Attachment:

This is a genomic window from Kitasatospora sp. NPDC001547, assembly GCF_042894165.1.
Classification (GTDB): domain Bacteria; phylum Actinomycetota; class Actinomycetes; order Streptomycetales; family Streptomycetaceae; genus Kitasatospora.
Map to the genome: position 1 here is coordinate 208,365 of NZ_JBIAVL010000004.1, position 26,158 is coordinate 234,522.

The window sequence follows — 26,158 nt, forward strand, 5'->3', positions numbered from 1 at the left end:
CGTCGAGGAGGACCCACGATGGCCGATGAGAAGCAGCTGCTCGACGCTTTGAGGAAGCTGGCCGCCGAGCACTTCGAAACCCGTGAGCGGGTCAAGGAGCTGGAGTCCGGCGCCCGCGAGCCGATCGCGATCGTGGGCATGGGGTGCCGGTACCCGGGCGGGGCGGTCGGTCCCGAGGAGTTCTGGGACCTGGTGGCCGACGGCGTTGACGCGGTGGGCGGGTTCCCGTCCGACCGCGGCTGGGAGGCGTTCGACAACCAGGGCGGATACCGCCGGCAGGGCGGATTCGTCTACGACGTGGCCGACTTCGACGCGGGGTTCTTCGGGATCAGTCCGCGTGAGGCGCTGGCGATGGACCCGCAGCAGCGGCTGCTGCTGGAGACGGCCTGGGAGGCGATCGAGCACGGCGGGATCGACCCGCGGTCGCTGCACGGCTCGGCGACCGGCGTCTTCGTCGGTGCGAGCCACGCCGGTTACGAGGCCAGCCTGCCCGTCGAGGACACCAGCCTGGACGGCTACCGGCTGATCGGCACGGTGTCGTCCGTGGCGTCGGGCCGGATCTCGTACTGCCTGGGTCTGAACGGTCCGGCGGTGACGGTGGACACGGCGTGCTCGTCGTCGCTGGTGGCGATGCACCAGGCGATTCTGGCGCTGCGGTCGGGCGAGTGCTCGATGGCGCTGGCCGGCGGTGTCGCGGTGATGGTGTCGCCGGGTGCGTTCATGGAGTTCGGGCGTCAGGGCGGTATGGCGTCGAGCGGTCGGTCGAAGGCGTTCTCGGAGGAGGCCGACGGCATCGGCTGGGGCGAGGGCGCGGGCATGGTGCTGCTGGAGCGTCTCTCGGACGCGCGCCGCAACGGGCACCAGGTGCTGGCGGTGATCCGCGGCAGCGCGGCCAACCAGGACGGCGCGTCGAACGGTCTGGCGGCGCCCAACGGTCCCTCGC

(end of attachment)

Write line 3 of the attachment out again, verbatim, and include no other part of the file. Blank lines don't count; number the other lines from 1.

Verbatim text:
Map to the genome: position 1 here is coordinate 208,365 of NZ_JBIAVL010000004.1, position 26,158 is coordinate 234,522.